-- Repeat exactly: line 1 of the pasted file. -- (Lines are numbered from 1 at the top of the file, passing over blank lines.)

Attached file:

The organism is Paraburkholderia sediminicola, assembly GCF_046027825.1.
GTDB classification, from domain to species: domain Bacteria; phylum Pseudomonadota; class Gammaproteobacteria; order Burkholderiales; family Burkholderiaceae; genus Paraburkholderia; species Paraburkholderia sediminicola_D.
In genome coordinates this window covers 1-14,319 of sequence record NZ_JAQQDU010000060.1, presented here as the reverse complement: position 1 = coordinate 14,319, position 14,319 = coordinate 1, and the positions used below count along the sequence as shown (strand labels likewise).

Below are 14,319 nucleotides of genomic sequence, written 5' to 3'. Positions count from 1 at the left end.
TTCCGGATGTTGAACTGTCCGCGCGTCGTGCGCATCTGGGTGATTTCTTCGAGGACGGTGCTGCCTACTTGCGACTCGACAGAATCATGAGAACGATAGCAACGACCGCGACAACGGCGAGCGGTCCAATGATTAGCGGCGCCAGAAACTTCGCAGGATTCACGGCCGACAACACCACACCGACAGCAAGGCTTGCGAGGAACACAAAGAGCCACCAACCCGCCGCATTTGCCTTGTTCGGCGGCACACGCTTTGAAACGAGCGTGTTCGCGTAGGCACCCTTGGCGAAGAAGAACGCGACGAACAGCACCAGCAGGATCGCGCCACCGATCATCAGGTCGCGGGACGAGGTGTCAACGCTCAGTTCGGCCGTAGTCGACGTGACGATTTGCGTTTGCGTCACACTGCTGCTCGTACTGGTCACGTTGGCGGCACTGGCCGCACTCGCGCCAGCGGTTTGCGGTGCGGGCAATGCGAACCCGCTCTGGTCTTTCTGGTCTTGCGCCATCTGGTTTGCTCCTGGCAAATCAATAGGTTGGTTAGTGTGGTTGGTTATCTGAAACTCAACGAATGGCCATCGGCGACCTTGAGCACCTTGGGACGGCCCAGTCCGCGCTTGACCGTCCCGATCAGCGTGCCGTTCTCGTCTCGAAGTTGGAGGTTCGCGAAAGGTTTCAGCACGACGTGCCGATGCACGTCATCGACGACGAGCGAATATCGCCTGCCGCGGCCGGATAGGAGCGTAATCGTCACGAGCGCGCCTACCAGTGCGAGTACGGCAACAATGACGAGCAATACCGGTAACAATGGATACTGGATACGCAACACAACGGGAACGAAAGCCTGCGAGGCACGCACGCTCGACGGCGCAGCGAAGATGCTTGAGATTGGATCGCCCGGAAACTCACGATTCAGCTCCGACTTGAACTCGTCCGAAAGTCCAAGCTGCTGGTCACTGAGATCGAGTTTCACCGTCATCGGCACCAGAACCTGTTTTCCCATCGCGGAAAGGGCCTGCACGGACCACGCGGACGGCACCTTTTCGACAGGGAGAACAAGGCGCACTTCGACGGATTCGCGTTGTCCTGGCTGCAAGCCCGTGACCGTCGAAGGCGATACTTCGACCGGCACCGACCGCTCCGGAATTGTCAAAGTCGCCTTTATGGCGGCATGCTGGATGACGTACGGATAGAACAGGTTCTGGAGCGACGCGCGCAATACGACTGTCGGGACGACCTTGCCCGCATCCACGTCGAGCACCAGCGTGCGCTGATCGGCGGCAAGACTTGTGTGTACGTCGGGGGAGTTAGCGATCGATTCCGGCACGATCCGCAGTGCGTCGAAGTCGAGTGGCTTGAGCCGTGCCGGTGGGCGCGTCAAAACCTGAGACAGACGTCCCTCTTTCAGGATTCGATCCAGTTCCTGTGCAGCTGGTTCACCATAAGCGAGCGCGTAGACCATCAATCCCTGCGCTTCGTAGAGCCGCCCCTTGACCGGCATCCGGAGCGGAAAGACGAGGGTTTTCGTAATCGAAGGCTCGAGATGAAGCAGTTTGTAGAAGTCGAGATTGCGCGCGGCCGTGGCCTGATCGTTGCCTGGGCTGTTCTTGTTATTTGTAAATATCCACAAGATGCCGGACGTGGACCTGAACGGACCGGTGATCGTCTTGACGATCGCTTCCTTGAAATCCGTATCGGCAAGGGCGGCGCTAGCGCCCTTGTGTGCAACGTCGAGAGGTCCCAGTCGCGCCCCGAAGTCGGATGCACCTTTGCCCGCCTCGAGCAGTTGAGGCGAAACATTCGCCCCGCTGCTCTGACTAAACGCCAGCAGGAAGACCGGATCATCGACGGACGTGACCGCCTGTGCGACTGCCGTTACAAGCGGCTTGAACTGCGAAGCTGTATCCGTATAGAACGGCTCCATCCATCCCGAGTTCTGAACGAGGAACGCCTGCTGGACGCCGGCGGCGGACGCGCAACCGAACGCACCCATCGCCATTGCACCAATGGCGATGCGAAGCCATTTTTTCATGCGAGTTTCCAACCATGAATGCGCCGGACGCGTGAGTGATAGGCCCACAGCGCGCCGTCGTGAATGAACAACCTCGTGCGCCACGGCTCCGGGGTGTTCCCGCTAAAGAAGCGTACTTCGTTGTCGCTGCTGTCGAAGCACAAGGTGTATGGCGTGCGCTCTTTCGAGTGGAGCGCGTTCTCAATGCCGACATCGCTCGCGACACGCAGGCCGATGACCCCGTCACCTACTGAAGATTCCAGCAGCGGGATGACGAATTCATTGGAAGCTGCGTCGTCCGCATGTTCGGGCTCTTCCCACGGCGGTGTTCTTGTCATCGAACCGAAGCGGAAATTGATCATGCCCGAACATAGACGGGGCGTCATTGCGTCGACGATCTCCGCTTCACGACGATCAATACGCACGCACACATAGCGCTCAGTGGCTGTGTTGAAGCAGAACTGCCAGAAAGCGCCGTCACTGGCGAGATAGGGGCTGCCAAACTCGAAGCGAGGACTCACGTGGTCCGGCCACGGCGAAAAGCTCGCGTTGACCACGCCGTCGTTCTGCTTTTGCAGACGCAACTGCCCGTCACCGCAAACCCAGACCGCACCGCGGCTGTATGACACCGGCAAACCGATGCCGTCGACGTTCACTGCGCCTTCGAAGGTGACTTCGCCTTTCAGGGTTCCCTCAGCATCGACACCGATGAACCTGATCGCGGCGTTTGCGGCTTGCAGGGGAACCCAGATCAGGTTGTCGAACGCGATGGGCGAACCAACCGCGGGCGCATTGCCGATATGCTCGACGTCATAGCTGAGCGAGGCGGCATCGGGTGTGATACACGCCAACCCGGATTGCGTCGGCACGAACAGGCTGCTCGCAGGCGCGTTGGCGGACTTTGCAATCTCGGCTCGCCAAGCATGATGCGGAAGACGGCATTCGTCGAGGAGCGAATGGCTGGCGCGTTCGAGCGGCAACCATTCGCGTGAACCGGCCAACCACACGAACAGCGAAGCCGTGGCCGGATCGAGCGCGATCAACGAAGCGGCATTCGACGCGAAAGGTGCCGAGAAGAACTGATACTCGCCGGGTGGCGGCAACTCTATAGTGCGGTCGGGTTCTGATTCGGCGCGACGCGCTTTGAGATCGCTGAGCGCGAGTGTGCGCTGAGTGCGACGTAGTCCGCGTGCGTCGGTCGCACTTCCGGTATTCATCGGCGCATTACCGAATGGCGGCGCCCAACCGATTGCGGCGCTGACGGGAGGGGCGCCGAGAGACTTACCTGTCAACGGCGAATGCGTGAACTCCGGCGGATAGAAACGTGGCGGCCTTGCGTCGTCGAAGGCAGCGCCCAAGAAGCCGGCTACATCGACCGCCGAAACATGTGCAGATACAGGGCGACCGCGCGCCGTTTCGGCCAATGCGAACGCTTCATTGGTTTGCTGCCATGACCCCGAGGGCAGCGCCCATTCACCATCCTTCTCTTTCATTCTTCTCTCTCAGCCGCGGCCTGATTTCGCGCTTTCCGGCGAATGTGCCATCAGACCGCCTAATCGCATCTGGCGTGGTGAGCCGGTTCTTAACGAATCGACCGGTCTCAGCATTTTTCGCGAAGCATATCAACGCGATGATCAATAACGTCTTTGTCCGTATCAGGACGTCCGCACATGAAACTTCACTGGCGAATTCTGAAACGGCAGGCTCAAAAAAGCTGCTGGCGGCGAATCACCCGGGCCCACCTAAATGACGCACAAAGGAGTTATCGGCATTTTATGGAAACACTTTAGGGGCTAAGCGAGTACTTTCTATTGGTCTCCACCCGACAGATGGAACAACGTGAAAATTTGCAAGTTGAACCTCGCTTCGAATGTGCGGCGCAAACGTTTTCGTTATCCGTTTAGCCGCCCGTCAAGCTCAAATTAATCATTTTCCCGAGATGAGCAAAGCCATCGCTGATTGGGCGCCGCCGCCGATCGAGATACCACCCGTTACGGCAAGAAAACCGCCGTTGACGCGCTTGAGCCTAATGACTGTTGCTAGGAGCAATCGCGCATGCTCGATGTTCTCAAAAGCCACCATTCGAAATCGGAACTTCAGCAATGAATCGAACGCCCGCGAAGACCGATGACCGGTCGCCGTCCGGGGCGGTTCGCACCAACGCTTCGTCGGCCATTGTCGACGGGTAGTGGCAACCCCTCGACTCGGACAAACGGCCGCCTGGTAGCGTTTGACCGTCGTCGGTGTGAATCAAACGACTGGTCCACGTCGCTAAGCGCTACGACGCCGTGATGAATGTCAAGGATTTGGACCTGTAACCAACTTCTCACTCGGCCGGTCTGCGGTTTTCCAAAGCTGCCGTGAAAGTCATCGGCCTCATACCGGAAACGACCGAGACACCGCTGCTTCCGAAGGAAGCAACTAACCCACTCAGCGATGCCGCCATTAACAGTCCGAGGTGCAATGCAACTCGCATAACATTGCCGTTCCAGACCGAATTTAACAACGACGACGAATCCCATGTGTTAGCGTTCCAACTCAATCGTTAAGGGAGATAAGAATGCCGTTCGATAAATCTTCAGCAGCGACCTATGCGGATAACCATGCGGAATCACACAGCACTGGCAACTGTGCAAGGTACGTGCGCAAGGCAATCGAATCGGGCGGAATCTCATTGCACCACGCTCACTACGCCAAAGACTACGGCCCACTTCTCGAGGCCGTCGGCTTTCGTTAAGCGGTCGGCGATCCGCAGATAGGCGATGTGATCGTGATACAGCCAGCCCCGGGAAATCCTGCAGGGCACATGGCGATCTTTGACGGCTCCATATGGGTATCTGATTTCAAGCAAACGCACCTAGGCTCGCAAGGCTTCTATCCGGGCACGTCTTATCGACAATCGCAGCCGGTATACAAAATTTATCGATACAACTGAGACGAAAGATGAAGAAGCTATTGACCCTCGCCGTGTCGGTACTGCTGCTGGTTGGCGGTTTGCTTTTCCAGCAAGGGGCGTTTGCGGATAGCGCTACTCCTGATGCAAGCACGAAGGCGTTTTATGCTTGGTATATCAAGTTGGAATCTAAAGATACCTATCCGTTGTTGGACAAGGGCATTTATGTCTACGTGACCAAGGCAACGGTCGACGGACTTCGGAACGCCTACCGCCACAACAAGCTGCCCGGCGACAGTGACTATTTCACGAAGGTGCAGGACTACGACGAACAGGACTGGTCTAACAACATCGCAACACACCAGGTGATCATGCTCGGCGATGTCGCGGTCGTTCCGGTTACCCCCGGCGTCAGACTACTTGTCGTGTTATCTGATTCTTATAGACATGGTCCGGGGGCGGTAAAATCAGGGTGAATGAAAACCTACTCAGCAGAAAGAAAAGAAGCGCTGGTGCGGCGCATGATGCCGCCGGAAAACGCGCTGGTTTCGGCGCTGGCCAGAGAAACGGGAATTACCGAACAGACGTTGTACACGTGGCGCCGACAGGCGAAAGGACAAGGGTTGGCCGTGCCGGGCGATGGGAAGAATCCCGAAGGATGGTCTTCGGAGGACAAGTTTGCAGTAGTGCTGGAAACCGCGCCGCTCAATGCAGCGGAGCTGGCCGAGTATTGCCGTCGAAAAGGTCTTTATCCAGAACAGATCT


The organism is Paraburkholderia sediminicola, assembly GCF_046027825.1.